March 22, 2012 --- Class 20--- Testing the Hit or Miss Method, Aver,
Testing Trapeziod, Simpson and Romberg Methods (part 1)
Activities:
Testing Hit-or-Miss Method
Program ~sg/src/misc/pi3.c implements the hit-or-miss method using a
feedback shift register random number generator.
You have to tell the program how many "pebbles you want to throw."
This is the first command line argument. You may also have it
repeat the experiment multiple times. This is the optional second
argument.
In the last class we posed these questions:
Do we get the right answer on average?
Can we estimate the error?
How does the error depend on n, the number of trials?
We expect the error to fall like 1/sqrt(n), but can we show that?
In our last class, I asked everyone to explore these questions.
I wrote a shell script ~sg/runpi3.csh and piped the output to a
new program called aver.
[sw246-01:~] sg% runpi3.csh |aver
1.0000000000e+01 3.1434400000e+00 5.1789939986e-03
5.0000000000e+01 3.1441920000e+00 2.3305968939e-03
1.0000000000e+02 3.1425000000e+00 1.6396962708e-03
2.5000000000e+02 3.1395296000e+00 1.0363842538e-03
1.0000000000e+03 3.1416288000e+00 5.1788238172e-04
2.5000000000e+03 3.1415403200e+00 3.2695246022e-04
5.0000000000e+03 3.1413463200e+00 2.2762488525e-04
1.0000000000e+04 3.1415698800e+00 1.6189730323e-04
Aver is a very useful code you may copy from ~sg/src/misc
Aver
For our purposes you only have to know that if you have a file
with x and y on each line, if you type
aver file
then for any lines that have the same x-value aver will average all
the corresponding y-values. It will print x y_average y_error.
This can be very useful when you want averages. It is also why I
arranged the output of pi3 so that the number of pebbles thrown was the
first word of output on each line.
In ~sg/src/pi_test.ax you can find the output of my average value
of pi and the error in the mean of 100 trails. I have also drawn
a horizontal line at pi. For most, but not every point, the line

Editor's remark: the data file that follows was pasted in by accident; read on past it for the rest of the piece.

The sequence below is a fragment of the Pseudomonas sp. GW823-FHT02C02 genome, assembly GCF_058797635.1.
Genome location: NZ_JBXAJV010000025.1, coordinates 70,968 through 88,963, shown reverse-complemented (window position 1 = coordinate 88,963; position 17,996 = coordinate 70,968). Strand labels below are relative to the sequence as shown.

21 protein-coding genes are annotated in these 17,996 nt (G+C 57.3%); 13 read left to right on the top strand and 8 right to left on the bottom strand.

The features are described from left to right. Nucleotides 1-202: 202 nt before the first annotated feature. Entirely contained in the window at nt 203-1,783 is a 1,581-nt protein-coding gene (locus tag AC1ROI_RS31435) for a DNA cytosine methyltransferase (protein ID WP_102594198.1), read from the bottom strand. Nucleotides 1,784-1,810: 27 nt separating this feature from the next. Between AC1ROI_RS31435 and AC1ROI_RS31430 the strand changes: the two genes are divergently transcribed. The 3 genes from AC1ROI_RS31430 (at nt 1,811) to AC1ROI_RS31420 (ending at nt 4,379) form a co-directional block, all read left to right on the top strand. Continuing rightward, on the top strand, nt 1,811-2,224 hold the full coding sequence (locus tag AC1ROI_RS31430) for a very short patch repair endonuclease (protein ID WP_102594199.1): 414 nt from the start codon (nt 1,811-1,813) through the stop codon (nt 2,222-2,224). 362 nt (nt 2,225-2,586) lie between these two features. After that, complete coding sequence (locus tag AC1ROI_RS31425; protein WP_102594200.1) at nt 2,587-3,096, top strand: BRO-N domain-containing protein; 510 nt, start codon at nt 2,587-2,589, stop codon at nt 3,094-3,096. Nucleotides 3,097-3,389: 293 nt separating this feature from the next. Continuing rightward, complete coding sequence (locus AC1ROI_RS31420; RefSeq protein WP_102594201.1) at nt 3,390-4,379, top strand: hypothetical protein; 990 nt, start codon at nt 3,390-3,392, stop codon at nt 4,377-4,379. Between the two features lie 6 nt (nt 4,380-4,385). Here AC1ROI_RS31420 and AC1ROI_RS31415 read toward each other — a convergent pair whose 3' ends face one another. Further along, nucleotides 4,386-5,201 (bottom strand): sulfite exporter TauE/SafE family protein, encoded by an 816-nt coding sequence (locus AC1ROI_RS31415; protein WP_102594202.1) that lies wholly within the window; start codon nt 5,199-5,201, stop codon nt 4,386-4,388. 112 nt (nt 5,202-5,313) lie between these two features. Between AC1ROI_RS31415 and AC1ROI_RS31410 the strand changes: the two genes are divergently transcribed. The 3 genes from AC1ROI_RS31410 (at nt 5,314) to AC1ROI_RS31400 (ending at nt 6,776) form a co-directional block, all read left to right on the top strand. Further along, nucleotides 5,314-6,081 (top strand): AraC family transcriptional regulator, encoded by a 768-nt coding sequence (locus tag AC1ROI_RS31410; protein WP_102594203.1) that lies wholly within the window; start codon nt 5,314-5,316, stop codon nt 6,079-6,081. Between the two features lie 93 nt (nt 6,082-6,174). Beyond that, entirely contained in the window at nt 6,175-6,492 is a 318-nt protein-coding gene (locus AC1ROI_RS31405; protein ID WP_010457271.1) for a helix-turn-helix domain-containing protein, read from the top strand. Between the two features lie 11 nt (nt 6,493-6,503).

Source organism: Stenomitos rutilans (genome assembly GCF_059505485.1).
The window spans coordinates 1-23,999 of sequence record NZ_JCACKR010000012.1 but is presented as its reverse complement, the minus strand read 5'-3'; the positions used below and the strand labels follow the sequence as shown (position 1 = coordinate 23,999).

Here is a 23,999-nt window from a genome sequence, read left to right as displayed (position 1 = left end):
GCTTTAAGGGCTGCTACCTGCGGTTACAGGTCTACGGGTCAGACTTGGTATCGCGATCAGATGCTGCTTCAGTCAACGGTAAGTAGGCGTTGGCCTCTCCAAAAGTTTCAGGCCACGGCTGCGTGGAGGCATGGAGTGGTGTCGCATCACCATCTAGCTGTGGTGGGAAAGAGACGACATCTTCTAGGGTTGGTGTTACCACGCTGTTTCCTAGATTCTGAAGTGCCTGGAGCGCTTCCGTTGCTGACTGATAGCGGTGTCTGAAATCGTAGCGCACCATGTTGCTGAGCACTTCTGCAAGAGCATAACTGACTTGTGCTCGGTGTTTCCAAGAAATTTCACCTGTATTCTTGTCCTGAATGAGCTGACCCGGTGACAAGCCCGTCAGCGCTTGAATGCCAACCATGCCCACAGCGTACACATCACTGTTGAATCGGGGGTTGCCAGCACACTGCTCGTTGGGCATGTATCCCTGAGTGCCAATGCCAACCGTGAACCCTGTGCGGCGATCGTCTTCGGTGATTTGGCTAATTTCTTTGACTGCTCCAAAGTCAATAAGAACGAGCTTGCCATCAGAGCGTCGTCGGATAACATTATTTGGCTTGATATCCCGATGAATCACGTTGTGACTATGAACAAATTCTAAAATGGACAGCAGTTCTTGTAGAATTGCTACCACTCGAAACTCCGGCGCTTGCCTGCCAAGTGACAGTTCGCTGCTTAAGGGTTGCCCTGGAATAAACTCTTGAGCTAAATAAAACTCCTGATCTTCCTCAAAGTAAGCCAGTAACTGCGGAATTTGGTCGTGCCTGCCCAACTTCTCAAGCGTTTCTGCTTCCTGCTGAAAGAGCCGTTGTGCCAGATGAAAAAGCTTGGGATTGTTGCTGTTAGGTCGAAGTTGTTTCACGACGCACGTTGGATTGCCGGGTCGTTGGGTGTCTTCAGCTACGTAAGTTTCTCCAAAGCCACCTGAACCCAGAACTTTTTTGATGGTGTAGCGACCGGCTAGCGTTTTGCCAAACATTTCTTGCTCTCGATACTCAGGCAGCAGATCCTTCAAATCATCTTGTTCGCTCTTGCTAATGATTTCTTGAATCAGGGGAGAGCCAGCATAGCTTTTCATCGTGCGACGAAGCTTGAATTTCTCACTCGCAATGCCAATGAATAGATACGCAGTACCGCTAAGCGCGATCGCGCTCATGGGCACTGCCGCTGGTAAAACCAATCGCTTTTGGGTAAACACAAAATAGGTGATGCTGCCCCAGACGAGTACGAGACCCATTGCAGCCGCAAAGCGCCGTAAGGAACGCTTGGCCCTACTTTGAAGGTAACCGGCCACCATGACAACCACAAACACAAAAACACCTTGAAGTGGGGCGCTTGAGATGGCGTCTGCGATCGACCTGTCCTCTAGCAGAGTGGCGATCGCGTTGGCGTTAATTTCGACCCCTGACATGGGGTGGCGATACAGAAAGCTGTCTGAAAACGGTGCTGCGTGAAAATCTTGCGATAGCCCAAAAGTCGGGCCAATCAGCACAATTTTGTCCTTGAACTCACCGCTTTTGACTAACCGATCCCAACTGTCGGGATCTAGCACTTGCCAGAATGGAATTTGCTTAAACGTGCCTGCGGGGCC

crosses the error bar.
How Big Should the Errors Be?
We analyze the errors in terms of a random process.
Let p be the probablity of a hit and q = 1-p the probability of a miss.
F_N(p,q) = (p+q)^N
is a polynomial that represents all the possible outcomes of N tosses.
In terms of combinatorial factors
F_N(p,q) = \Sum_{i=0}^N p^i q^{N-i} ( N )
( i )
where (N) = N!/( i! (N-i)! )
(i)
If we want to find the average number of hits = *, we can
apply the operator p X partial derivative w.r.t. p
We can also get ** by applying that operator twice. After applying
the differential operators, we can set p+q = 1
We find ** = N p and ** = N p + N(N-1) p^2 . So the variance
** - **^2 = N p (1-p)
Our pi3 program takes i and multiplies it by 4/N to get a number
that should be Pi. Taking these factors into account, the error
in pi, proportional to the square root of the variance should be
4 \sqrt( p(1-p)/N )
Each student wrote a script to study the error and reproduce
data similar to that in my pi_test.ax file. We then went on to
look at the error and compare it with the theoretical prediction.
Agreement was perfect. The script ~sg/src/run.csh makes 10000
trials for batch sizes from 10 to 5000. The error that comes
out of aver is multiplied by 100 because aver prints the
error in the mean which is proportional to
1/sqrt(number of measurements averaged).
So, we need to multiply by sqrt(10000) to get the variance of a single
measurement.
You can also write an awk script to print the absolute value of the
error for each trial. Here is the awk commaand:
{ err=3.1415926-$2; if(err<0) err= (-err); print $1,err}
Now you many apply this command to your file before sending it to
aver and then plot the error vs size. Use logarithmic scale for
the x and y axes. Can you verify that the error falls like
1/sqrt(size) ?
Testing Trapeziod, Simpson and Romberg Methods
We got a very brief start on testing these methods with the
function cos(x). In our next class, we will go over the
code in some detail.
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